Beyond rebuilding

Published On: August 8, 2017 01:30 AM NPT By: Govind Raj Pokharel

Govind Raj Pokharel

Govind Raj Pokharel

The contributor for Republica.

The NRA’s focus is continuous strengthening of institutional capacity of post-quake executing and implementing agencies.

The 2015 earthquake brought about immense pain and loss of many precious lives. However, it has also brought about hope for a prosperous Nepal. The quake had both social and economic implications. Barpak, the epicenter, lost almost 1,400 houses and six of its seven schools collapsed. Gradually, one can see a resurgent Barpark that is both resilient and vibrant, and with people from all walks of life joining hands to build schools, health centers and houses. The village is now slowly being transformed into a well-planned settlement with good hotels and other modern amenities for tourists as well. Barpak reflects a case of phoenix rising from the ashes.

The destruction in 2015 involved both human and capital losses, resulting in a big dent on the country’s productive capacity, disrupting the lives of everyone, with the marginalized communities hit the hardest. However, Nepal is definitely following the path of Gujarat, in its ability to rise from the rubble. Mason training has helped many women to turn their misfortunes into opportunities. Where women used to earn Rs 500 in daily wages they now make more than 1,000 a day. Single women from Chepang community in Gorkha’s Gandaki Rural Municipality who were not even able to put together two meals a day are now thinking of sending their children to schools. The overall market scenario has changed considerably. Women in many of these places were never involved in masonry. But they are now part of reconstruction. The situation is far from normal in worst affected areas but people are slowly finding their way back.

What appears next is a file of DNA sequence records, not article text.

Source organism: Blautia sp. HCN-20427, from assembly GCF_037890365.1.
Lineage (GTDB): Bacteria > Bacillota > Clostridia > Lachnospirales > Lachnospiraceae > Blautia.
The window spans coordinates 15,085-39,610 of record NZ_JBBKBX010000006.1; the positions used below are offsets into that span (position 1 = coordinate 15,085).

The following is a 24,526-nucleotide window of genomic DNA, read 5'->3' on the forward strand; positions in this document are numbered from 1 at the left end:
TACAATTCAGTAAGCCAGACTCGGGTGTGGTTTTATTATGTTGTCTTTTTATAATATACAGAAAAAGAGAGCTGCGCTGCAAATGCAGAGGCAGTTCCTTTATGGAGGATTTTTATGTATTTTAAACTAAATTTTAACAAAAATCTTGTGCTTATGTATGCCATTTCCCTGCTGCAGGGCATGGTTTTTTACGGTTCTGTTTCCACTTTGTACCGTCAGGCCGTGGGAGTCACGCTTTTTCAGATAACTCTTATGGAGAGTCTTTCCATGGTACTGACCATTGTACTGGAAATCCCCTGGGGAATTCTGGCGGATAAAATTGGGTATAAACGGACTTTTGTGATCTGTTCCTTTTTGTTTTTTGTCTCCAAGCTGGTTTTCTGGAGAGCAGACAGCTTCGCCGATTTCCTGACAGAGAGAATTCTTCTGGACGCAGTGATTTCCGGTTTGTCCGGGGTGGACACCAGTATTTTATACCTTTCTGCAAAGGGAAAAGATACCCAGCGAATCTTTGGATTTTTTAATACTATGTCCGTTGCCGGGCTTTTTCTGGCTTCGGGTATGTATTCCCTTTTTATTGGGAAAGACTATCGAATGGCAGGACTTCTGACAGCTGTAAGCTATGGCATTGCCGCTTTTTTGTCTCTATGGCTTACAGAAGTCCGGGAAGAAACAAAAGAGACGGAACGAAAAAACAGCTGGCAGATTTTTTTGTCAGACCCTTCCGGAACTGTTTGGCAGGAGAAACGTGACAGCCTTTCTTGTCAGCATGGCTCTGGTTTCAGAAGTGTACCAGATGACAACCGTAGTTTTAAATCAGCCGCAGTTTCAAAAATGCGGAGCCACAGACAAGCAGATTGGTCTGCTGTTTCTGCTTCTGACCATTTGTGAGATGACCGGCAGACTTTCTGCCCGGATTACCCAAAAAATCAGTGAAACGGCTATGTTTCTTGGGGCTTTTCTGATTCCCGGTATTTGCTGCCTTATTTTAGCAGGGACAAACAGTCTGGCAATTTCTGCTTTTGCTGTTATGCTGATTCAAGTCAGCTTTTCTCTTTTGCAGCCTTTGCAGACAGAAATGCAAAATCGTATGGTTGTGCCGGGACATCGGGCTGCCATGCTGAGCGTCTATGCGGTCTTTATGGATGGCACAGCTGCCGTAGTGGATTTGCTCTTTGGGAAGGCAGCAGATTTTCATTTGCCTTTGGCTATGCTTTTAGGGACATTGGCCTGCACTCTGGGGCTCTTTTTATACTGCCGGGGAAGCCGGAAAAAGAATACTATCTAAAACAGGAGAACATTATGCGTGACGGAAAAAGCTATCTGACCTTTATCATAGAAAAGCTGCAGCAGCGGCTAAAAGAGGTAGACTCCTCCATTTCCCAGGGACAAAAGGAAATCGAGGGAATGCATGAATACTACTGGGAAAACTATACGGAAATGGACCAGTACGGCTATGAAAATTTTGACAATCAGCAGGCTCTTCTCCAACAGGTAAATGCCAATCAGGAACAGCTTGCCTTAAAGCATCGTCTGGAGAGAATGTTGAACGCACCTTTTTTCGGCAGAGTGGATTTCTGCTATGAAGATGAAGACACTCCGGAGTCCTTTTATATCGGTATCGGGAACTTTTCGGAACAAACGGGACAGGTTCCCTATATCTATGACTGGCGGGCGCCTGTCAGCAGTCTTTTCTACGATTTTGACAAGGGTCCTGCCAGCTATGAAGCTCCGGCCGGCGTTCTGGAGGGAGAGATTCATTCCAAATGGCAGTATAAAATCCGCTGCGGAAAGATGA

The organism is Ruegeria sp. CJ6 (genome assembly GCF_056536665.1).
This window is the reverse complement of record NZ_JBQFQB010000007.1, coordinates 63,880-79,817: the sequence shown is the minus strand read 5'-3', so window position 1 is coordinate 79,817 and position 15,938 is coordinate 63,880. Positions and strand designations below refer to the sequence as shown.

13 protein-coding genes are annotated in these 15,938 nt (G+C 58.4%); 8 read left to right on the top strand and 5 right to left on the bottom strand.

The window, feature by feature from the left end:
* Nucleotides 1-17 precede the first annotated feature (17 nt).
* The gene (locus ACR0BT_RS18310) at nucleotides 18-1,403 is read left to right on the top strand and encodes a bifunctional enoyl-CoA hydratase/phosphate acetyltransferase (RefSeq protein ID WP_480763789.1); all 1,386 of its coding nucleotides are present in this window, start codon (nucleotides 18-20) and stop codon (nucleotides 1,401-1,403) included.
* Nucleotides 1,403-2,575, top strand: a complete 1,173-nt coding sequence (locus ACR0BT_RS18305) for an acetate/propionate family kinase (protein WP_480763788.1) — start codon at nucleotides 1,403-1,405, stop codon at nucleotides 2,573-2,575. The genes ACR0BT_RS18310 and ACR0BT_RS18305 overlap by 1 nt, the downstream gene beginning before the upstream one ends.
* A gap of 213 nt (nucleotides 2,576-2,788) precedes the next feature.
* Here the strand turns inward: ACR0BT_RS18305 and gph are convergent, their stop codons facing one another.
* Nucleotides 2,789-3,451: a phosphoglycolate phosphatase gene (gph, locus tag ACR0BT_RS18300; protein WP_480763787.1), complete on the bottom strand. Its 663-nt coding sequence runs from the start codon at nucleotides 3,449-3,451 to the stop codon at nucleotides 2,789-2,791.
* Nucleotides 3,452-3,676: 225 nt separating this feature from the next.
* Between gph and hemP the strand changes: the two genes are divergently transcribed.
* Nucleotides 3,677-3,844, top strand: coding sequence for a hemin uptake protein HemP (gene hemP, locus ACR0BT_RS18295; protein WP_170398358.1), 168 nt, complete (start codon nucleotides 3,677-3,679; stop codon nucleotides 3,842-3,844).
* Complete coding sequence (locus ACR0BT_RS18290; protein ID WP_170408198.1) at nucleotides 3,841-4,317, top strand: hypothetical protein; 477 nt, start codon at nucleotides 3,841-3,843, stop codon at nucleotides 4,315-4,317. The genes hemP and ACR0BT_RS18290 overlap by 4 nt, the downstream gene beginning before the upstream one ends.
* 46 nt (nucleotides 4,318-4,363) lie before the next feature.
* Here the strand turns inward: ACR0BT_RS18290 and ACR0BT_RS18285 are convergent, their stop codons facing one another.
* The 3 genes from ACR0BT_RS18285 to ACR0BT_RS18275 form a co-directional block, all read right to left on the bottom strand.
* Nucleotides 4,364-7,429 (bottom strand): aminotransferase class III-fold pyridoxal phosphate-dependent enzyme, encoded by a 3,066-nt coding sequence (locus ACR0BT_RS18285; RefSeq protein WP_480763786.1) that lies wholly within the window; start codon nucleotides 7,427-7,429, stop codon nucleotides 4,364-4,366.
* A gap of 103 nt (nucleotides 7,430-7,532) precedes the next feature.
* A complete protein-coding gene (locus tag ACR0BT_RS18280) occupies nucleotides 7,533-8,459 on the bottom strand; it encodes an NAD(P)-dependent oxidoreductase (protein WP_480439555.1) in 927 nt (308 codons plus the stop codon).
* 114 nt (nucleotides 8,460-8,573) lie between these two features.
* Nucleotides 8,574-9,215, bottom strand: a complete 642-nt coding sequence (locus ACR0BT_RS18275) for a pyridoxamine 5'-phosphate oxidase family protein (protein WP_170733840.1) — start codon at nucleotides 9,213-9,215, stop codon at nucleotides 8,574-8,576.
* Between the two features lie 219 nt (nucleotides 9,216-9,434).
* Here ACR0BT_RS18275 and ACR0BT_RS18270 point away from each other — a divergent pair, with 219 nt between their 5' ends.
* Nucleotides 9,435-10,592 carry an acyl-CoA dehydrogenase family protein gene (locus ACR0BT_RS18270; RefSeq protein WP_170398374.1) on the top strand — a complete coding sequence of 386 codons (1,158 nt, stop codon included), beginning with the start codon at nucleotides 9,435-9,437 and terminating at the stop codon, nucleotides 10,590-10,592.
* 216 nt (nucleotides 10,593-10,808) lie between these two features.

Moreover, the National Reconstruction Authority (NRA) has also appealed to different agencies to support with Rs 50,000 in additional grant or technical support (or both) for rebuilding of earthquake resilient houses for single women, dalits, elderly and differently able persons. 

Getting them young 

Young people are returning home to rebuild their house and earn in Nepal. Niroj Tamang, a 21-year-old, came back from Malaysia after three years, took the masonry training, and now earns Rs 1,500 a day. He is also building a resilient house for his family in Dolakha. The NRA is continuously working to involve more young people in reconstruction. The authority will coordinate with different agencies and start running masonry trainings in areas where the majority of young people are likely to leave for work. The NRA believes in leaving no one behind. In order to ensure better communication with quake-survivors from marginalized communities, the authority’s policies are played as radio jingles in Tamang, Gurung and Newar languages in districts with a big presence of these communities.

The authority is providing capacity building support to individuals interested in small business. Several livelihood trainings, including in agriculture, animal husbandry and irrigation, have been provided in affected districts, with a special focus on women and the marginalized. In partnership with the private sector, we are trying to facilitate easy access to reconstruction materials and an additional Rs 200,000 each will be provided to buy land to the landless. Also, the 10th steering committee meeting approved the proposal to place eight NRA local contact offices to look after all the 17 less affected districts, and these offices will be delegated with the authority to coordinate and communicate in their respective regions. They will also provide training at the local levels. The authority is also working to issue Rs 100,000 in advance as third installment to build private houses if affected families build according to set standards.